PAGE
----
Where to start?! Diet, exercise, and ensure you get proper sleep. A Paleo eating strategy is high fat, moderate protein, and low carb (less than 150 grams of total carbs per day, unless you are a professional athlete and if you are a small female, you might want to start at 100 grams of total carbs per day to start, and adjust down or up from there). No grains, no legumes, or dairy.

Humans have been evolving for more than 2 million years. Experts have studied the remains of our hunter-gatherer ancestors who lived 60,000 years ago and claim that modern diseases like cancer, autoimmune diseases, diabetes, thyroid conditions, and more arrived on the scene when humans unknowingly strayed away from our naturally intended fat-burning diet through the advent of agriculture.

The human body is designed to burn fat as its favorable, primary fuel. Our hunter-gatherer ancestors naturally functioned this way before the advent of grains 10,000 years ago, dairy 7,000 years ago, and sugar 250 years ago. This is why grains, sugar, legumes (and most dairy) are not a part of the paleo eating strategy.

Use a calculation derived by Dr. Phil Maffetone (180 minus YOUR AGE): Keep your heart rate below that number to ensure a fat-burning workout versus a glycolytic, sugar-burning one. Elevating your heart rate beyond that for a HIIT sprint session or workout once or twice a week can be beneficial, just make sure not to do it EVERY DAY because the body can only store about 200 to 300 grams of glucose in our organs. Therefore, if you are an avid daily runner or chronically exercise above the Maffetone maximum heart rate, you are regularly depleting your glucose reserves. This process ignites cravings, which leads you to eat more sugar, thereby igniting the production of insulin and subsequently fat storage. In contrast, when we exercise in the fat burning zone, we are primarily burning fat (which is usually the intention of the exerciser to begin with).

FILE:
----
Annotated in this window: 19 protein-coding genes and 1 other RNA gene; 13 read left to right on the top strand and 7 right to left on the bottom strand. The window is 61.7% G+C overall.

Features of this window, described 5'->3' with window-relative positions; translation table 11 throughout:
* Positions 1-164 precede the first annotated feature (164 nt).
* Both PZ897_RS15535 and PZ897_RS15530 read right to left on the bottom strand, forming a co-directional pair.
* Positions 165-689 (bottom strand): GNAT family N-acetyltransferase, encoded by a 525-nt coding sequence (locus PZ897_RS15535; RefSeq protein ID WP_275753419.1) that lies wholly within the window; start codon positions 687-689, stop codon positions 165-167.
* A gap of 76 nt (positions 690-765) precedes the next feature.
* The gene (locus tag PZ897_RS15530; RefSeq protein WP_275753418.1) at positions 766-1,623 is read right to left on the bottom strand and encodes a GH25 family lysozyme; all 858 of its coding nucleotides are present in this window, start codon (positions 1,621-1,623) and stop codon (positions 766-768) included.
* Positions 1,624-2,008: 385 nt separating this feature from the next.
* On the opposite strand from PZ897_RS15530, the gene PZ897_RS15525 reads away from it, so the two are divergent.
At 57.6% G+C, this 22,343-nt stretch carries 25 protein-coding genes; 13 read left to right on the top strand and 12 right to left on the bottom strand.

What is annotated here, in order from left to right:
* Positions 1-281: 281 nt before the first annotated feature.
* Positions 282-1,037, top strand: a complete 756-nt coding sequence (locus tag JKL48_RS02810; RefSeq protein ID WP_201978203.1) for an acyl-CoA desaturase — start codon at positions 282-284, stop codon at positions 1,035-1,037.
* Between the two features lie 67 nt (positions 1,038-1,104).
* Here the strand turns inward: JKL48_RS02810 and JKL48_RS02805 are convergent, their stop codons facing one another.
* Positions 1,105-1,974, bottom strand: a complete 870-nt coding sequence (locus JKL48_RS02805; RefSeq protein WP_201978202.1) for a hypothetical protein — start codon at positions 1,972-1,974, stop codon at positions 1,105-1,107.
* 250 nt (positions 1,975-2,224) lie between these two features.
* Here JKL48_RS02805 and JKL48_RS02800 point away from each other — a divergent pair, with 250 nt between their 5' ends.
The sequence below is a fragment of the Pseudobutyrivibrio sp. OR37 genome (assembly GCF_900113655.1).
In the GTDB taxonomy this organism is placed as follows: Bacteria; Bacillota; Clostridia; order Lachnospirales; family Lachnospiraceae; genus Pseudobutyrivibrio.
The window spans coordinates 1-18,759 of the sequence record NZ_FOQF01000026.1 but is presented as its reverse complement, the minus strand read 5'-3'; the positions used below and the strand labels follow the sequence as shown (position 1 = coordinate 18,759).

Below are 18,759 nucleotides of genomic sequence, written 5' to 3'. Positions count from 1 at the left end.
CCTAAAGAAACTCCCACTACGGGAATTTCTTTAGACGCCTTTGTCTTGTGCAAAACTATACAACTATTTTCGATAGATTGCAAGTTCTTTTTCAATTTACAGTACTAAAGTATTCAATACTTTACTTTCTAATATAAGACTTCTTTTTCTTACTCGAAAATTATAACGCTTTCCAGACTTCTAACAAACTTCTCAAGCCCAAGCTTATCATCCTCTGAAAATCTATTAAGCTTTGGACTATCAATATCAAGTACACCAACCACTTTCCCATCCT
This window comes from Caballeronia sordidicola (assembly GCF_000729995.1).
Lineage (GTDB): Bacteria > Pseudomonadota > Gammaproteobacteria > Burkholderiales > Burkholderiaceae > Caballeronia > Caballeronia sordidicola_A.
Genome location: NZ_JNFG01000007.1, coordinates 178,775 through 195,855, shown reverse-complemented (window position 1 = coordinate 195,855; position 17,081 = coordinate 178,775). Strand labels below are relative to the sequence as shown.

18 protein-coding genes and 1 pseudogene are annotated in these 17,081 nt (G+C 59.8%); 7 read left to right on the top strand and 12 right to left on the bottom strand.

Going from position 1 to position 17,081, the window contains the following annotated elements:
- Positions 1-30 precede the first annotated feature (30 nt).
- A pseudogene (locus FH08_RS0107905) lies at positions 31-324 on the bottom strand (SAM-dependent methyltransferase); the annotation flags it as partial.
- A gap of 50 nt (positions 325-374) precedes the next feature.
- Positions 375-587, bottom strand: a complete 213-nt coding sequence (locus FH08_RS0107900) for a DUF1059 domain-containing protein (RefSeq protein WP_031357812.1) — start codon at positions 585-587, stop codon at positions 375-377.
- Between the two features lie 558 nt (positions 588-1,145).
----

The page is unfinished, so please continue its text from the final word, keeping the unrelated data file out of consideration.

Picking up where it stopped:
Elle Russ is a writer, speaker and show host of the popular Primal Blueprint Podcast. She is the 5th person in the world certified in Ancestral Health and is the leading voice of thyroid health in the Paleo, Primal, and Evolutionary Health movements. Elle is the author of the bestselling book The Paleo Thyroid Solution and writer of the award-winning documentary HeadHunt Revisted, and much more. She lives and plays in Malibu, California. You can learn more about her and her work at

Having a treat on the Paleo/Primal Diet (making lemon jello)

A lot of times I hear that the Paleo/Primal Diet is boring and offers no treats.

Well I have created a recipe for homemade lemon jello to prove that wrong. It is great on a hot day. See the video on instructions.

But here is the recipe:

Lemon Jello

4 packages Knox gelatin

1 16-oz bottle of Santa Cruz fresh lemon juice, chilled

2 cups of boiling water

1 teaspoon of stevia (like Sweet leaf)

In a glass bowl, sprinkle the gelatin over chilled lemon juice.

Add hot water stirring so gelatin dissolves. Add stevia.

Refrigerate for several hours.